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'The Grandmaster' author Brin-Jonathan Butler discusses new book on World Chess Champion Magnus Carlsen

There is an "unbelievable, unbearable sadism at the heart of elite chess," says the author.

Brin-Jonathan Butler, author of

Brin-Jonathan Butler, author of "The Grandmaster" Photo Credit: Troy Turi

The World Chess Championship began Thursday, Nov. 8 in London, and for the first time in more than 40 years, an American-born player is vying for the title. If Fabiano Caruana wins when the competition concludes Nov. 28, he would be just the second U.S. champion in more than a century.

But Caruana, 26, who grew up in Park Slope, Brooklyn, has his work cut out for him against Norway’s Magnus Carlsen, the defending three-time champion. Carlsen, 27, has been ranked No. 1 since 2011 and is widely considered one of the best ever. His last title defense, against Russia's Sergey Karjakin at South Street Seaport in 2016, is the subject of New York-based writer Brin-Jonathan Butler’s new book, “The Grandmaster: Magnus Carlsen and the Match That Made Chess Great Again” (Simon & Schuster, $26).

Butler, a journalist and author of "The Domino Diaries," which was shortlisted for the PEN/ESPN Award for literary sports writing, says there is an “unbelievable, unbearable sadism at the heart of elite chess.” "The Grandmaster" colorfully describes championship games taking place in an “execution chamber,” and likens players to addicts and “merciless killers," an elite teetering on the edge of madness.

The book’s poster child is Bobby Fischer, currently the only American world champion since the 1800s. Fischer won the title in 1972, refused to defend it, then essentially disappeared, only to pop up occasionally as a raving anti-Semite. (He died in Iceland in 2008.)

Butler talked about the book, the match and how long Carlsen can “deal with the pressure of every chess player out there gunning for him.” The conversation has been edited for length and clarity.

Did your opinion of chess change while reporting this book?

I think it doubled down my initial sense of how precarious a whirlpool chess can be for a certain type of person, especially for an obsessive type. . . . It threatens to take things away from the rest of your life. And I found that fascinating but also quite frightening in a lot of ways.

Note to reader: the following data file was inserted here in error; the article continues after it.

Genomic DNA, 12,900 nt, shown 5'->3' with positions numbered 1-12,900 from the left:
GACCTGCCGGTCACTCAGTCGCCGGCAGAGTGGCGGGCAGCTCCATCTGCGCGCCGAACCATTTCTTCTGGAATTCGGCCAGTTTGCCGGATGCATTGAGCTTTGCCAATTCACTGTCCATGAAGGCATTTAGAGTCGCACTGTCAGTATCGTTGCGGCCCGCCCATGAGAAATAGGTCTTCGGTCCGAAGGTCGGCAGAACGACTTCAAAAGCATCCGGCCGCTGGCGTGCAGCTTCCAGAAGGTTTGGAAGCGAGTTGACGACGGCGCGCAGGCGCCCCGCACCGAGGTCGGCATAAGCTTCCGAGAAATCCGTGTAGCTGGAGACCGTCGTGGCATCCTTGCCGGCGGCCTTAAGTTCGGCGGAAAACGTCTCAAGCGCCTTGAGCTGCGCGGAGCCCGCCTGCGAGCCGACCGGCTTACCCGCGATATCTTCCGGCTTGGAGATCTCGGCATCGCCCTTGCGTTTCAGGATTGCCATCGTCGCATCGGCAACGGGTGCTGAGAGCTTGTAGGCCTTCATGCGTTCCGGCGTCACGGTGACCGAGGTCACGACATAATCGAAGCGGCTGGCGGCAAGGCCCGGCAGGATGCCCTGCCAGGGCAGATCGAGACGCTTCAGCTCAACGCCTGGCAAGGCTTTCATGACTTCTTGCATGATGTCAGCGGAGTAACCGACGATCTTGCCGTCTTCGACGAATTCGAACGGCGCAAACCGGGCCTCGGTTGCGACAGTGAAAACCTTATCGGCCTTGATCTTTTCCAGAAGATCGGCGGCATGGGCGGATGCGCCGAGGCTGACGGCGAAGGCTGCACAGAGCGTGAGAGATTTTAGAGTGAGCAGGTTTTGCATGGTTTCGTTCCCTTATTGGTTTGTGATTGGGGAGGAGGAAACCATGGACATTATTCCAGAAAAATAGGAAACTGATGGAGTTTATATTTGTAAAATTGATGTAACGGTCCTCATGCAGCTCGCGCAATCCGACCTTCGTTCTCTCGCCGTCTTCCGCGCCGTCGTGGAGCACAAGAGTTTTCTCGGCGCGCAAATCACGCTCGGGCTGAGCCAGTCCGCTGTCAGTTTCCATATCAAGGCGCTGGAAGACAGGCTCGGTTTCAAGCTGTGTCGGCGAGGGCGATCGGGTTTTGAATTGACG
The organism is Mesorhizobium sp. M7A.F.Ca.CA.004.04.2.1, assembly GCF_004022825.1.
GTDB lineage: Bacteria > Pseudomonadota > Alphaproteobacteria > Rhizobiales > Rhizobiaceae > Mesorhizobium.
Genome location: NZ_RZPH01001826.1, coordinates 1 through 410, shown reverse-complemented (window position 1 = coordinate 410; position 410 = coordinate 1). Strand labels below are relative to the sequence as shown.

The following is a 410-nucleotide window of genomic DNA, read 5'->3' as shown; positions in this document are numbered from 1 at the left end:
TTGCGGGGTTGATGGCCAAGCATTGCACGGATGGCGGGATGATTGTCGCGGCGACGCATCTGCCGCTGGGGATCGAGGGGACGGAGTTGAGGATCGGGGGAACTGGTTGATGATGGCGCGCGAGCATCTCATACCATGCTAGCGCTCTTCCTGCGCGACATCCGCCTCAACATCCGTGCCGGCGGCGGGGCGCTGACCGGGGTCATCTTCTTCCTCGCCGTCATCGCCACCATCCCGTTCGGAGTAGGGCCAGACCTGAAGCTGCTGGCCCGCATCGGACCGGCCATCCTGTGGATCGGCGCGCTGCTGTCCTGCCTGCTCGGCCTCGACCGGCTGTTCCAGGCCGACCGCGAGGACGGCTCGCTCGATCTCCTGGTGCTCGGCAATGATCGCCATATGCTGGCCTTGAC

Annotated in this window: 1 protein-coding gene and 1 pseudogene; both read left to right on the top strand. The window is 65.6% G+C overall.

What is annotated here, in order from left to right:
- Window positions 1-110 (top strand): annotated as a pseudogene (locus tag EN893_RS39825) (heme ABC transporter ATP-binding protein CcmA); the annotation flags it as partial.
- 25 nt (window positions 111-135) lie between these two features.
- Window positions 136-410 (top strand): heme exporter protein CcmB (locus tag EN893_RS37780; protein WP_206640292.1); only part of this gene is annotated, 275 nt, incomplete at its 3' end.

Who do you think will win the championship?

I certainly think that Magnus is the favorite, but if [he] doesn’t play up to his potential, Caruana could very easily score an upset and that would be an enormous deal in terms of how that would impact Magnus.

Carlsen has talked often about how his No. 1 ranking is a part of his identity.

I don’t think it’s a part of his identity, I think it’s his whole identity. And that was the big thing in this book. I’m an outsider in the world of chess, but what is very much a common link [with other sports] is that winners have no self-awareness whatsoever about what’s going on with winning. It’s losers that are forced to confront who they are. And Magnus, being this perennial winner/child prodigy/world champion . . . when he finally does lose, he’s going to be forced to look at who he is without being No. 1.

How would a Caruana win affect U.S. chess?

I think it would definitely have a positive effect. Fabiano learned chess a mile away from Bobby Fischer, but Fischer was not trying to become one of the best chess players in the world. What I kind of love about [Fischer], but it’s ruthless, is he wanted you to think about nobody else. He wanted to be alone, the only chess player — like a primary color of not just chess, but art, of science, of math. I don’t think that’s where Fabiano is coming from. He is trying to become the world champion of chess, which is a great achievement, but he’s not going to transcend chess, in my opinion.

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